Iran has brought online its third steel plant which uses domestic technology for production of direct reduced iron (DRI) or sponge iron.
The hot commissioning of Neyriz Steel Complex in the southern Fars province took place Saturday during a ceremony attended by state mines and metals holding company IMIDRO chairman Mehdi Karbasian.
The DRI module has a capacity to produce 800,000 tonnes of sponge iron a year, raising Iran’s nominal capacity to 19.5 million tonnes, he said.
“This is the country’s third sponge iron project using the domestic Iranian DR technology, PERED,” Karbasian said, adding it had been built with 65 percent partnership of the Ghadir Investment Group against 35 percent by IMIDRO.
PERED or Persian Reduction has been invented and patented by Mines and Metals Engineering, an Iranian engineering company registered in Germany.
The technology involves a direct reduction process converting iron oxides, in the form of pellets or lump ore, to highly reduced product suitable for steel making.
Iran opened another DRI module with a capacity of 800,000 tonnes per year in the northwestern city of Miyaneh in August 2017.
The complex is the first part of a three-tier development plan which also includes melting and rolling, with the reduction unit developed by Khatam-al Anbiya Construction Headquarters.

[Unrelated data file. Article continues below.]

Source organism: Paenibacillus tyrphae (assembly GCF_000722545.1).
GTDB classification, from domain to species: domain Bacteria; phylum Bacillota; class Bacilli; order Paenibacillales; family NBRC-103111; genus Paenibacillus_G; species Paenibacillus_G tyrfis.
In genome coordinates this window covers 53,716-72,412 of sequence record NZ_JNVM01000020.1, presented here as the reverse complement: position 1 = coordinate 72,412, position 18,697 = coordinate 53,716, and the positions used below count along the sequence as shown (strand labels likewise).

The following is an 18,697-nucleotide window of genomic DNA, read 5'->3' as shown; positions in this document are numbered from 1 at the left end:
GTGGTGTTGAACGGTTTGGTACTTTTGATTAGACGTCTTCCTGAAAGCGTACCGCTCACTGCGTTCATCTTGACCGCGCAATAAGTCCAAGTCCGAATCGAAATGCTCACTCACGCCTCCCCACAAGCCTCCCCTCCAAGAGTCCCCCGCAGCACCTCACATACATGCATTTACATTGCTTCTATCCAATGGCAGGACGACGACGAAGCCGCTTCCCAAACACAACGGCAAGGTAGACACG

Shadegan Steel established Iran’s first sponge iron module using PERED last May, also with a capacity to produce 800,000 tonnes per year. The plant in southwest Iran could meet some of Iraq’s crude steel demand, Karbasian was quoted as saying at the time of its inauguration.
Neyriz Steel is building another plant with the participation and financing of Italy’s Danieli, its managing director Alireza Zahedian said Saturday.
President Hassan Rouhani will travel to Kerman on Monday to open a 2.5 million tonne/year concentrate line and a 1.6 million tonne/year sponge iron module at Golgohar Steel, Karbasian said.
Steel is a strategic commodity for Iran, home to the Middle East’s biggest automotive industry. The country also has a massive oil and gas industry and a sprawling transportation and water supply network with a mammoth construction sector.
Karbasian said on Saturday that demand for steel in the country is currently flat due to a stagnation in its real estate market.
Nevertheless, Iran is the world’s 14th biggest steel producer with 17 million tonnes, which is about to rise to 20 million tonnes. Karbasian also reiterated the country’s target to hit an output plateau of 55 million tonnes per year by 2025.
Iran’s steel exports are expected to hit 8 million tonnes by March, having already exported 6 million tonnes since the start of the Persian year, he added.